(heritage.org) -- Starting on the Fourth of July, North Korea launched a salvo of seven short-, medium- and long-range missiles. Despite the failure of the single long-range missile, the Taepo Dong-2, the launches confirmed that North Korea is seeking to advance its missile arsenal in order to threaten both the United States and its allies in Asia. The short- and medium-range missiles, the Scud and No Dong respectively, all flew in the direction of Japan, so it seems that North Korea is focused on achieving a military capability to threaten Japan in particular. It remains unclear at this point whether North Korea can arm its missile arsenal with nuclear warheads. While North Korea is openly pursuing nuclear weapons and is thought to have a small number of such weapons, mating these weapons to ballistic missile delivery systems requires additional technological steps.

Responding to North Korea's Missile Provocation
By Michael A. Needham
(heritage.org) -- Adding an international relations angle to America’s Independence Day celebration, North Korea fired six missiles yesterday, and at least one more today, into the Sea of Japan. Among these missiles was the Taepodong 2 intercontinental ballistic missile (ICBM), which failed approximately 40 seconds into its flight. These launches, while a provocation that will further isolate North Korea from the rest of the world, should not lead the United States to alter its approach to confronting the bad behavior of the Kim Jong-Il regime. America should continue to work with its partners in the Six-Party talks to compel Pyongyang to cease its belligerent behavior. Further, the U.S. should join with Japan and other nations to impose additional economic sanctions on North Korea, both unilaterally and through the United Nations Security Council. Finally, U.S. policymakers should recognize that North Korea’s missile tests underscore the importance of developing a comprehensive ballistic missile defense system.

Dangerous Cycle
North Korea, Iran, and repetitive diplomatic failure.
By Michael Rubin

(nationalreview.com) -- Ignoring both international calls for moderation and Washington’s warnings, North Korea launched seven missiles on July 4 and 5, including the long-range Taepogdong-2, which will be capable of delivering a nuclear payload to the United States. That the Taepogdong-2 apparently failed after 40 seconds is irrelevant; engineers test missiles to identify and rectify problems, and so each test brings them closer to their goal.

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Wednesday, July 5, 2006

The Tension Wire for Wed. 5 July

TENSION NEWSMAKERS FROM AROUND THE WORLD

A specialist pauses shortlhy after the closing bell, Wednesday, July 5, 2006, on the floor of the New York Stock Exchange in New York. Concerns over North Korea's nuclear ambitions and record oil prices sent stocks lower Wednesday and added to Wall Street's worries about the economy and interest rates. After North Korea test fired a seventh missile Wednesday, stocks around the globe sagged as investors worried that tensions between North Korea and the United States could intensify. A specialist pauses shortlhy after the closing bell, Wednesday, July 5, 2006, on the floor of the New York Stock Exchange in New York. Concerns over North Korea's nuclear ambitions and record oil prices sent stocks lower Wednesday and added to Wall Street's worries about the economy and interest rates. After North Korea test fired a seventh missile Wednesday, stocks around the globe sagged as investors worried that tensions between North Korea and the United States could intensify.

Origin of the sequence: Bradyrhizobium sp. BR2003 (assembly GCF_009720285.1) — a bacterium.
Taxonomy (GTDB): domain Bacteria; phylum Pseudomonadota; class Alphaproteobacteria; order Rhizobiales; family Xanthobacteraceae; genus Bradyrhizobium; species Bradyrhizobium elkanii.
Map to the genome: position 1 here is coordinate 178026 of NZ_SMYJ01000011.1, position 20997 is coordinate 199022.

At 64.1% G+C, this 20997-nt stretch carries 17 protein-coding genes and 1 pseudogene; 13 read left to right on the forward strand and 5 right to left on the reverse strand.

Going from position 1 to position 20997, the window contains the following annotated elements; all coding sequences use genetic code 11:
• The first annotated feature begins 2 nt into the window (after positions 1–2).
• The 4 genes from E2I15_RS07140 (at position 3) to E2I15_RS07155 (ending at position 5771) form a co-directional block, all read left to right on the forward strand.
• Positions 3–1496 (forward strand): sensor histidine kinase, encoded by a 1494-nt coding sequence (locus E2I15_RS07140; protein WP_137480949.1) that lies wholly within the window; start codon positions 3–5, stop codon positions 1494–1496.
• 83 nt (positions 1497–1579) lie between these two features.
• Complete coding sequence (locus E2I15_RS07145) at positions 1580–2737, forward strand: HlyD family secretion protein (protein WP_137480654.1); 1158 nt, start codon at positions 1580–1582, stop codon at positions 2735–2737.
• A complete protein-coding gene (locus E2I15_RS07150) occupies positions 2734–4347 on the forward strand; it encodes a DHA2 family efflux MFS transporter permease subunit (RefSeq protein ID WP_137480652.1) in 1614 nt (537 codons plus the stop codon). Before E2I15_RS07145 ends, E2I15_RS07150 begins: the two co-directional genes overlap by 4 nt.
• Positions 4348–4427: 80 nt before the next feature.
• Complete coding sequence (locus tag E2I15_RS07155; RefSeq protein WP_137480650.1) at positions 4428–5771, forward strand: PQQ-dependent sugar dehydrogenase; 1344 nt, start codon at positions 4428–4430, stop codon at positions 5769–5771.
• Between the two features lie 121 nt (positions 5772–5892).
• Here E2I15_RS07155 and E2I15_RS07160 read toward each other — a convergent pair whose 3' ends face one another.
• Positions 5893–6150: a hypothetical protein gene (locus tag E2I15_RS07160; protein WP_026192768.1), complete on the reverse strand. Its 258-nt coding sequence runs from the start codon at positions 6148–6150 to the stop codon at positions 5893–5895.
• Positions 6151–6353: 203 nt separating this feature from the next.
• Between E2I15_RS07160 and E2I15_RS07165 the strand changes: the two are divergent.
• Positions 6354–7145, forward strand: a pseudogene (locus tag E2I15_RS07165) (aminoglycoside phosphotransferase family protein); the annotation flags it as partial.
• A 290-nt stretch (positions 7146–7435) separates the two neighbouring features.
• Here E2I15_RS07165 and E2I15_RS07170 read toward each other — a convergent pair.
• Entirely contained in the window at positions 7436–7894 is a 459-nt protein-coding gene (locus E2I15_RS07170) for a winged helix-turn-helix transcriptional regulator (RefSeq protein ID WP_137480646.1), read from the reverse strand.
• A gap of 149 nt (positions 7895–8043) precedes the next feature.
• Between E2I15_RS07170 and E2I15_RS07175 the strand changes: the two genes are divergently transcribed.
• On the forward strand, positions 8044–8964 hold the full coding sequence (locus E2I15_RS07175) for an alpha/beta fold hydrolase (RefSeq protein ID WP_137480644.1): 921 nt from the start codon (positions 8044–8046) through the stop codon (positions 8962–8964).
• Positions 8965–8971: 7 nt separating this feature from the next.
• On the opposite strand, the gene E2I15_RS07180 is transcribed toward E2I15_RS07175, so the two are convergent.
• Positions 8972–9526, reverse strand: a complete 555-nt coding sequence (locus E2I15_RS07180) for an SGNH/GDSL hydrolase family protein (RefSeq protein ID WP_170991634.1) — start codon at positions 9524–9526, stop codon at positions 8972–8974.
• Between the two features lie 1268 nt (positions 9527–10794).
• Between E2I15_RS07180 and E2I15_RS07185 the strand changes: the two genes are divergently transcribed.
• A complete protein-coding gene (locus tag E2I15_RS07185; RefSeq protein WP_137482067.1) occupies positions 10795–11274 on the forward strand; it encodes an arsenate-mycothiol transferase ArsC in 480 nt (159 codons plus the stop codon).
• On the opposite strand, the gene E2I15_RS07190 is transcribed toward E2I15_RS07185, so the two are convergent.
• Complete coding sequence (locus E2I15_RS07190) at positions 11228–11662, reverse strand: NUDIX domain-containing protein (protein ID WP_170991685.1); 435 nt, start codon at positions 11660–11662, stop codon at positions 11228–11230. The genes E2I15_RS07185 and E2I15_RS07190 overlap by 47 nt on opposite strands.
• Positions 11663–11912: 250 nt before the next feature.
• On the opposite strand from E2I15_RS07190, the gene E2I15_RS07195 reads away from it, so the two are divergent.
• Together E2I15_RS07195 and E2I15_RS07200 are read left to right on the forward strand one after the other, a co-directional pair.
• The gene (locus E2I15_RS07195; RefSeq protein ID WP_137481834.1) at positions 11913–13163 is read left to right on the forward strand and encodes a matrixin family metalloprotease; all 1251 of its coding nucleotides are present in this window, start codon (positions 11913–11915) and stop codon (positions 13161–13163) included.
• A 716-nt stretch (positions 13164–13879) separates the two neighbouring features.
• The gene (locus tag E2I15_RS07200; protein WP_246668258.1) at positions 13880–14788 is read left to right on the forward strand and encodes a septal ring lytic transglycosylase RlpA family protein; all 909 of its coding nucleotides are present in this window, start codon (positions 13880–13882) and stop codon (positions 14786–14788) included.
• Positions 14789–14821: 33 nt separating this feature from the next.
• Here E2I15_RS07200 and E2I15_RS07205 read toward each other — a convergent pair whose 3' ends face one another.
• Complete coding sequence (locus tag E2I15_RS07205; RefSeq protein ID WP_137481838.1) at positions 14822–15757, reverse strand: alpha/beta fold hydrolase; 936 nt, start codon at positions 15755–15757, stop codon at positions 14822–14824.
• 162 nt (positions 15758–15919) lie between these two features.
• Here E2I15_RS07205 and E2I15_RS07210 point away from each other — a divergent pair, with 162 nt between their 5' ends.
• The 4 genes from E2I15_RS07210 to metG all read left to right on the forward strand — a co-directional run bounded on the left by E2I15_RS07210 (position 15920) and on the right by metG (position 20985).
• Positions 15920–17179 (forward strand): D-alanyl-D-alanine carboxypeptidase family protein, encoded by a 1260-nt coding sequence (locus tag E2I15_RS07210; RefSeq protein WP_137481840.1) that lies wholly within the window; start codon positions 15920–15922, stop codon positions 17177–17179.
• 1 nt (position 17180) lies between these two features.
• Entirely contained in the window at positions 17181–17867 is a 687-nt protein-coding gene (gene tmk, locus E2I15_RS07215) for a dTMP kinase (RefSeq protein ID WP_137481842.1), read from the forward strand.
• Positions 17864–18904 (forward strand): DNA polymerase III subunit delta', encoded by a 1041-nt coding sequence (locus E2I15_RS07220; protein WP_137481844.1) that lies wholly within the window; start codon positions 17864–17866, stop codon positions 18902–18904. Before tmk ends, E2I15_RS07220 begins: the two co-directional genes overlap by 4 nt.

FINANCIAL

Missile tension sends oil surging

Oil Prices Climb to Record Above $75

Precious Metals Up on NKorean Missiles

Dow Closes Down 76, Nasdaq Closes Down 37

Crude Oil Zooms Higher

Tension over Iran and North Korea keep oil around $74

SPORTS

Germany and Italy serve up another classic

INTERNATIONAL

Chronology of N. Korea's Missile Program

Gist of Japan-circulated draft text of N. Korea resolution

Pakistan shares world concern over North Korean missile tests

South Korean demonstrators burn North Korean flags and a portrait of North Korean leader Kim Jong-Il during a protest denouncing the North Korea's missile launch in dowuntown Seoul. South Korean demonstrators burn North Korean flags and a portrait of North Korean leader Kim Jong-Il during a protest denouncing the North Korea's missile launch in dowuntown Seoul.

Belgian news in brief, 5 July 2006

Missile fails, tension remains

Indonesia to holds talks with North Korea

Russia Calls North Korean Missile Launches Regrettable

Russia criticizes North Korean missile test as certain to heighten tension(Updated 04:22 p.m.)

AMERICAS


Leftist has surprise lead in Mexico recount drama

Chavez Hosts 6-Nation Trade Summit

IRAQ

Marines Gain Control of Iraq Hospital

IRAN

Iran postpones nuclear talks

MIDDLE EAST

Hamas ready to compromise if Israel swaps prisoners

Gul Expresses Concern Over Palestinian - Israeli Tension

Continuous Tension in Gaza

AFRICA

Nigeria: Govt, PHCN in Cat And Mouse Game

Nigeria: Authorities Move To Stop Students Protest

Political tension flares between president, ex-premier

GAMBIA-SENEGAL: Ferry prices down but border tension still high

ASIA

Teen deaths spark mob fury